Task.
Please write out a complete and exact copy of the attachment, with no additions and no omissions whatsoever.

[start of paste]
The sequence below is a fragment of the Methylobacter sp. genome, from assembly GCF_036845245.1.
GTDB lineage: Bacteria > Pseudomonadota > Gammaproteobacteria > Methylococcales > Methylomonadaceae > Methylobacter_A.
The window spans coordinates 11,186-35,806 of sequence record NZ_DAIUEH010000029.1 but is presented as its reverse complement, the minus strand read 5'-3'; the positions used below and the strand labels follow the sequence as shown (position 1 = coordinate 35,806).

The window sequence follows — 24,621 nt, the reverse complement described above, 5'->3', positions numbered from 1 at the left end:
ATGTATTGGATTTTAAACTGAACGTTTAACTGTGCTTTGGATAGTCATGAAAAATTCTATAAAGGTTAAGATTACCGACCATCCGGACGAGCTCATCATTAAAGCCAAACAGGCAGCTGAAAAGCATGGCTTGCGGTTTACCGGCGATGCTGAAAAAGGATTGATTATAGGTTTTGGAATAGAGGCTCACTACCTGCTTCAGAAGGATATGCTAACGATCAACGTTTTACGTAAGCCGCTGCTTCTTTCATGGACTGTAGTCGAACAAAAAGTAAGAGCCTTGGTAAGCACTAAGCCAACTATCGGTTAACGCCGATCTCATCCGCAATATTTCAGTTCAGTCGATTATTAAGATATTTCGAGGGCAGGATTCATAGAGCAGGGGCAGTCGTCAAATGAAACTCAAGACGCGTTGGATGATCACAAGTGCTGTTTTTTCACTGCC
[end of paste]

The sequence below is a fragment of the Methylobacter sp. genome, from assembly GCF_036845245.1.
GTDB lineage: Bacteria > Pseudomonadota > Gammaproteobacteria > Methylococcales > Methylomonadaceae > Methylobacter_A.
The window spans coordinates 11,186-35,806 of sequence record NZ_DAIUEH010000029.1 but is presented as its reverse complement, the minus strand read 5'-3'; the positions used below and the strand labels follow the sequence as shown (position 1 = coordinate 35,806).

The window sequence follows — 24,621 nt, the reverse complement described above, 5'->3', positions numbered from 1 at the left end:
ATGTATTGGATTTTAAACTGAACGTTTAACTGTGCTTTGGATAGTCATGAAAAATTCTATAAAGGTTAAGATTACCGACCATCCGGACGAGCTCATCATTAAAGCCAAACAGGCAGCTGAAAAGCATGGCTTGCGGTTTACCGGCGATGCTGAAAAAGGATTGATTATAGGTTTTGGAATAGAGGCTCACTACCTGCTTCAGAAGGATATGCTAACGATCAACGTTTTACGTAAGCCGCTGCTTCTTTCATGGACTGTAGTCGAACAAAAAGTAAGAGCCTTGGTAAGCACTAAGCCAACTATCGGTTAACGCCGATCTCATCCGCAATATTTCAGTTCAGTCGATTATTAAGATATTTCGAGGGCAGGATTCATAGAGCAGGGGCAGTCGTCAAATGAAACTCAAGACGCGTTGGATGATCACAAGTGCTGTTTTTTCACTGCC